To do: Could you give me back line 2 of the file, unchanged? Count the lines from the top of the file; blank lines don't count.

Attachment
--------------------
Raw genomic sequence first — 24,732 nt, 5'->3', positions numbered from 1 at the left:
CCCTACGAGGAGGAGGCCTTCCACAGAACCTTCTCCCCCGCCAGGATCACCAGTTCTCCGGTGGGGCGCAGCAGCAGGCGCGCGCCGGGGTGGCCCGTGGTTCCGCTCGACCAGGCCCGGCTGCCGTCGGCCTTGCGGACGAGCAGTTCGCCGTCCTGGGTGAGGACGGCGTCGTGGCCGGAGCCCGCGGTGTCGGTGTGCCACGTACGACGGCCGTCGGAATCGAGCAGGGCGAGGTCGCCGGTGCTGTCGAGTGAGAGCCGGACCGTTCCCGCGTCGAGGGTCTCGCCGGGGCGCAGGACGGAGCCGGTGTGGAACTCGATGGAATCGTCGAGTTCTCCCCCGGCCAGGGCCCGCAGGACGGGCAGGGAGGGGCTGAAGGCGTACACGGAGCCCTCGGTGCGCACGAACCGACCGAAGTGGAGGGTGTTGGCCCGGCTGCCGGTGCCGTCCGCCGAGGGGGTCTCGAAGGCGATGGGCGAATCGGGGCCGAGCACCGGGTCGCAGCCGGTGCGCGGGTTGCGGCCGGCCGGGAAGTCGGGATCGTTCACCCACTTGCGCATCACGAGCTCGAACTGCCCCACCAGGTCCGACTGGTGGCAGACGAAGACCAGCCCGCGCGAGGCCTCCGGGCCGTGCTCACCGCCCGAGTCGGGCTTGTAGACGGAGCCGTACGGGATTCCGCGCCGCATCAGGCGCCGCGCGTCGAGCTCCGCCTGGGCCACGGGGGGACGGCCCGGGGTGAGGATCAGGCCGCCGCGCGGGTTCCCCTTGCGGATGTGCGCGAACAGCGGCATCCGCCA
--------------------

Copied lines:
CCCTACGAGGAGGAGGCCTTCCACAGAACCTTCTCCCCCGCCAGGATCACCAGTTCTCCGGTGGGGCGCAGCAGCAGGCGCGCGCCGGGGTGGCCCGTGGTTCCGCTCGACCAGGCCCGGCTGCCGTCGGCCTTGCGGACGAGCAGTTCGCCGTCCTGGGTGAGGACGGCGTCGTGGCCGGAGCCCGCGGTGTCGGTGTGCCACGTACGACGGCCGTCGGAATCGAGCAGGGCGAGGTCGCCGGTGCTGTCGAGTGAGAGCCGGACCGTTCCCGCGTCGAGGGTCTCGCCGGGGCGCAGGACGGAGCCGGTGTGGAACTCGATGGAATCGTCGAGTTCTCCCCCGGCCAGGGCCCGCAGGACGGGCAGGGAGGGGCTGAAGGCGTACACGGAGCCCTCGGTGCGCACGAACCGACCGAAGTGGAGGGTGTTGGCCCGGCTGCCGGTGCCGTCCGCCGAGGGGGTCTCGAAGGCGATGGGCGAATCGGGGCCGAGCACCGGGTCGCAGCCGGTGCGCGGGTTGCGGCCGGCCGGGAAGTCGGGATCGTTCACCCACTTGCGCATCACGAGCTCGAACTGCCCCACCAGGTCCGACTGGTGGCAGACGAAGACCAGCCCGCGCGAGGCCTCCGGGCCGTGCTCACCGCCCGAGTCGGGCTTGTAGACGGAGCCGTACGGGATTCCGCGCCGCATCAGGCGCCGCGCGTCGAGCTCCGCCTGGGCCACGGGGGGACGGCCCGGGGTGAGGATCAGGCCGCCGCGCGGGTTCCCCTTGCGGATGTGCGCGAACAGCGGCATCCGCCA